Archbishop Lefebvre and Bishop Tissier de Mallerais meticulously explore the question of religious liberty and give a crystal clear picture of what the Church has always taught, what the Second Vatican Council taught, and how they are contradictory.
We are forced to choose. Naturally, in our time of liberalism many people cannot understand that we can defend opinions that can seem "outdated," "antiquated," "mediaeval," etc. But the doctrine of the Church is the doctrine of the Church. When the Popes condemned liberty of thought, liberty of conscience, liberty of religions, they explained why they condemned them. Leo XIII wrote long encyclicals on the subject. One only has to read them [to understand the reasons for these condemnations]; the same applies for Pope Pius IX and Pope Gregory XVI.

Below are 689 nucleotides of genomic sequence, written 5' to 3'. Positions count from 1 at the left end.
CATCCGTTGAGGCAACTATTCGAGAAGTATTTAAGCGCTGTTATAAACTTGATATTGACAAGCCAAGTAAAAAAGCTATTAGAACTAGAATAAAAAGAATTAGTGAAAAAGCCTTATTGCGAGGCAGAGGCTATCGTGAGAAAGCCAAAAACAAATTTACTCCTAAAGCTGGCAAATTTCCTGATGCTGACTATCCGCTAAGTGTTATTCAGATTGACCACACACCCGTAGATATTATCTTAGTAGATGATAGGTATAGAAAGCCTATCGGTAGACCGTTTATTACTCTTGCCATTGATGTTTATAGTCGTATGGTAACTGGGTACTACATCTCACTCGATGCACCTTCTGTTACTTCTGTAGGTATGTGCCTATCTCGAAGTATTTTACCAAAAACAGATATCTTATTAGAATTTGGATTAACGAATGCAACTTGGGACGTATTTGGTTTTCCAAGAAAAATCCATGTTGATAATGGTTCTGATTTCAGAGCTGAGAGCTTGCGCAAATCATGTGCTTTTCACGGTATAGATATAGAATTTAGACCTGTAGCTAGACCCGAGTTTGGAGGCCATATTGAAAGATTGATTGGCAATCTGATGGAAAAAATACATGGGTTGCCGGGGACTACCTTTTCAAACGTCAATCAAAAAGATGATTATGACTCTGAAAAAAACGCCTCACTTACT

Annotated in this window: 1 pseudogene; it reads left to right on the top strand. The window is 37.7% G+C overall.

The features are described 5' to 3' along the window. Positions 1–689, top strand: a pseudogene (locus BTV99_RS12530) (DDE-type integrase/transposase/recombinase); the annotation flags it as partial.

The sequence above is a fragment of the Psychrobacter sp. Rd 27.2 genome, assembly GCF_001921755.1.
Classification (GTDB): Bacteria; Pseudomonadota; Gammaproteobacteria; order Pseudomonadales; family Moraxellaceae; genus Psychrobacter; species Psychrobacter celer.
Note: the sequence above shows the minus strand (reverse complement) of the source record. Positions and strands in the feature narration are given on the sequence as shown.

Again, all of this is based on the Church's fundamental principles, on the fact that the Church is truth, the only truth. This is the way it is; you either believe it or you don't, of course, but when you believe, then you have to draw the consequences. That is why, personally, I do not believe that the declarations of the Council on liberty of conscience, liberty of thought, and liberty of religion can be compatible with what the popes taught in the past. Therefore we have to choose. Either we choose what the popes have taught for centuries and we choose the Church or we choose what was said by the Council. But we cannot choose both at the same time since they are contradictory. --Archbishop Lefebvre, Religious Liberty Questioned
|Author||Abp Marcel Lefebvre|
Religious Liberty Questioned
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